OsteoSight, a new technology designed to utilize subtle signals found in routine X-rays for bone mineral density (BMD) assessment, has received a breakthrough device designation from the Food and Drug Administration (FDA). This achievement has the potential to significantly impact the early identification of osteoporosis and the prevention of fragility fractures.

Developed by Naitive Technologies, OsteoSight not only provides automated BMD estimates but also offers an osteoporosis classification that aligns with World Health Organization (WHO) guidelines. These valuable data points can be seamlessly integrated into radiology reports, enhancing the diagnostic capabilities of healthcare professionals.

Around 54 million Americans have osteoporosis and low bone mass, placing them at increased risk for osteoporosis. Studies suggest that approximately 1 in 2 women and up to 1 in 4 men age 50 and older will break a bone due to osteoporosis. According to projections from the Bone Health and Osteoporosis Foundation, annual direct healthcare costs related to three million osteoporosis-related fractures in 2025 are estimated to reach approximately $25.3 billion.

OsteoSight’s primary focus is the automation of BMD assessments using routine X-rays, which could revolutionize the early diagnosis of osteoporosis cases. By enabling timely interventions, this technology has the potential to prevent fractures and improve patient outcomes significantly.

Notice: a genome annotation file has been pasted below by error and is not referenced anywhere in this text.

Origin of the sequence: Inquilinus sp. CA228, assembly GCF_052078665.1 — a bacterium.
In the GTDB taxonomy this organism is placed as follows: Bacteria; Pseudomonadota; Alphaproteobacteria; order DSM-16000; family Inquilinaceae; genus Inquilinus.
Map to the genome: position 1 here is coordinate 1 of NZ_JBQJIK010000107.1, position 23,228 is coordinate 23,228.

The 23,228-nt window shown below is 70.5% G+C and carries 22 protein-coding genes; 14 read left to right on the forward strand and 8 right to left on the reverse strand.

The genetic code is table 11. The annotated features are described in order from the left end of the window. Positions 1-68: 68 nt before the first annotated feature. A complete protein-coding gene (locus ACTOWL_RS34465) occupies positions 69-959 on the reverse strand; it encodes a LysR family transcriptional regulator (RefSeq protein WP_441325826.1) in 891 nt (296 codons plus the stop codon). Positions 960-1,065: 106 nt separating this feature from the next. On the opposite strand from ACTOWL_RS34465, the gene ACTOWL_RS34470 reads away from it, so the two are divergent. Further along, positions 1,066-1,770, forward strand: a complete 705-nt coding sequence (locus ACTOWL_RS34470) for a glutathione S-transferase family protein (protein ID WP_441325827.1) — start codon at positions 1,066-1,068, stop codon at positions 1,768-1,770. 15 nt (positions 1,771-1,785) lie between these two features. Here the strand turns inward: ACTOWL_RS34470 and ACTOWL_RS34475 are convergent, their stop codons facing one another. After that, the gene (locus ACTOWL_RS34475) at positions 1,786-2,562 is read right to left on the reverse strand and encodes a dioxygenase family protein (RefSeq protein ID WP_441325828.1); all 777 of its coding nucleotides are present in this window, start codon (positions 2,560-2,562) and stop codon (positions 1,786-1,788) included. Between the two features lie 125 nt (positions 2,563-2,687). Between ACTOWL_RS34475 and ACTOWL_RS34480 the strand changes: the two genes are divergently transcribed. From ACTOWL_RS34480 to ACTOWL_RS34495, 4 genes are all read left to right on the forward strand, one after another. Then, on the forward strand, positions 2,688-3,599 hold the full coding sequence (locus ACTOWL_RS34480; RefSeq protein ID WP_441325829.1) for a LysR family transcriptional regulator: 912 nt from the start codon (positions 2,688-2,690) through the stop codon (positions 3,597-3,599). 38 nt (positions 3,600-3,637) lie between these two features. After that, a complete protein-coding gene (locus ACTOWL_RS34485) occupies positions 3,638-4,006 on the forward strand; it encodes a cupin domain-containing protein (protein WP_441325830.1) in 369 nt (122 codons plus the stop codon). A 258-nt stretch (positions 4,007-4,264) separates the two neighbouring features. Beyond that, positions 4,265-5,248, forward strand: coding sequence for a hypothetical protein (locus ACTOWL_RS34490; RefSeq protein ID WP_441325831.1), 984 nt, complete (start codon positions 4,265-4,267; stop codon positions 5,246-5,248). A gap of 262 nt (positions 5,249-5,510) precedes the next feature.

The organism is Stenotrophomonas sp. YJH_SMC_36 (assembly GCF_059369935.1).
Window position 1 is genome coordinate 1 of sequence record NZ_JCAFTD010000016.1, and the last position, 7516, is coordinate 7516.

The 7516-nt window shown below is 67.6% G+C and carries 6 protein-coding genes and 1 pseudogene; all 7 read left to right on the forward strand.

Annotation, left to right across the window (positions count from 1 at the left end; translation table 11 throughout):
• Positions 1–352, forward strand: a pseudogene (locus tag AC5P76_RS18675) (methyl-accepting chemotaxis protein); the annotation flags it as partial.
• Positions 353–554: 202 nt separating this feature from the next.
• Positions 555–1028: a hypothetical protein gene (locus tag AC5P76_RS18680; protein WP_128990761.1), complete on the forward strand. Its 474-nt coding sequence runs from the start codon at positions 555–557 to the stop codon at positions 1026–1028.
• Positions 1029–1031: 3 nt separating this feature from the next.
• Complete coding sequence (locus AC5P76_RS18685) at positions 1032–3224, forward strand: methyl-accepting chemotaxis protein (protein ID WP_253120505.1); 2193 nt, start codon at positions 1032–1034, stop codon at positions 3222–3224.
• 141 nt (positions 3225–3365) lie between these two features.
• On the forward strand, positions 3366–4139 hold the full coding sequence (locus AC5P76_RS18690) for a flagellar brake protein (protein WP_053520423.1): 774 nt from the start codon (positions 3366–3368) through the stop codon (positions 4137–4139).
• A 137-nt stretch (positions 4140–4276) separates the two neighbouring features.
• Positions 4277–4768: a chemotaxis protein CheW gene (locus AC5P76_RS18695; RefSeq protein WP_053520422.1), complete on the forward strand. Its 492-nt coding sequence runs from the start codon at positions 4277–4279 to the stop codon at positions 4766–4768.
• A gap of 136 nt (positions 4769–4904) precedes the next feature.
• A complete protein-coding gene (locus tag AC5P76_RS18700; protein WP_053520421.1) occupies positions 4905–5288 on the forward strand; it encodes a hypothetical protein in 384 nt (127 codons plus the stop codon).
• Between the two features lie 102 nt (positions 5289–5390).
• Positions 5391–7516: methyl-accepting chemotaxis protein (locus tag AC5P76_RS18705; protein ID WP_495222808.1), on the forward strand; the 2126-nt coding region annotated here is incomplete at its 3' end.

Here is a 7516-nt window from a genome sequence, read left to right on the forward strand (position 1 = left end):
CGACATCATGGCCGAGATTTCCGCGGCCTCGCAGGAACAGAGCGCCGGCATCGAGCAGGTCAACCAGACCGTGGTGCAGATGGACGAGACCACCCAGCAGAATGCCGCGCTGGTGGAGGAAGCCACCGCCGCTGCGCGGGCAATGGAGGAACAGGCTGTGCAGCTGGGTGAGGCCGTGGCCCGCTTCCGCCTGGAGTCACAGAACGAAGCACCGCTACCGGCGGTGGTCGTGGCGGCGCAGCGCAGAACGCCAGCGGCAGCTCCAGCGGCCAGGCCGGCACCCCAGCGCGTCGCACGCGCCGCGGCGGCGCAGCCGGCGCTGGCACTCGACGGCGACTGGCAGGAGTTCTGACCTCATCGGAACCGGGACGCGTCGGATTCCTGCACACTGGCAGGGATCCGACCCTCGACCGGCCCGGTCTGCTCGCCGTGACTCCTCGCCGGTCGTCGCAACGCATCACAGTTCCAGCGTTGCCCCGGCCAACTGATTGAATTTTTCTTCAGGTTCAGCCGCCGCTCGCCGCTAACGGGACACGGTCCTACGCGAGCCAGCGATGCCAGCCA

Dr. Robert Pignolo, an expert in Medicine, Geriatric Medicine, and Gerontology at the Mayo Clinic and a member of the Scientific Advisory Board of Naitive Technologies, stressed the significance of this development: “While treatments are available to slow the progression of bone loss, our primary challenge remains the underdiagnosis of osteoporosis and low bone density. Frequently, patients are diagnosed only after experiencing fractures, missing the window for timely intervention. By proactively screening patients during routine X-rays, we now have a genuine opportunity to identify early bone loss and osteoporosis, ultimately preventing fractures. I am pleased that the FDA has recognized the potential of OsteoSight, and I am looking forward to its impact in clinical practice.”

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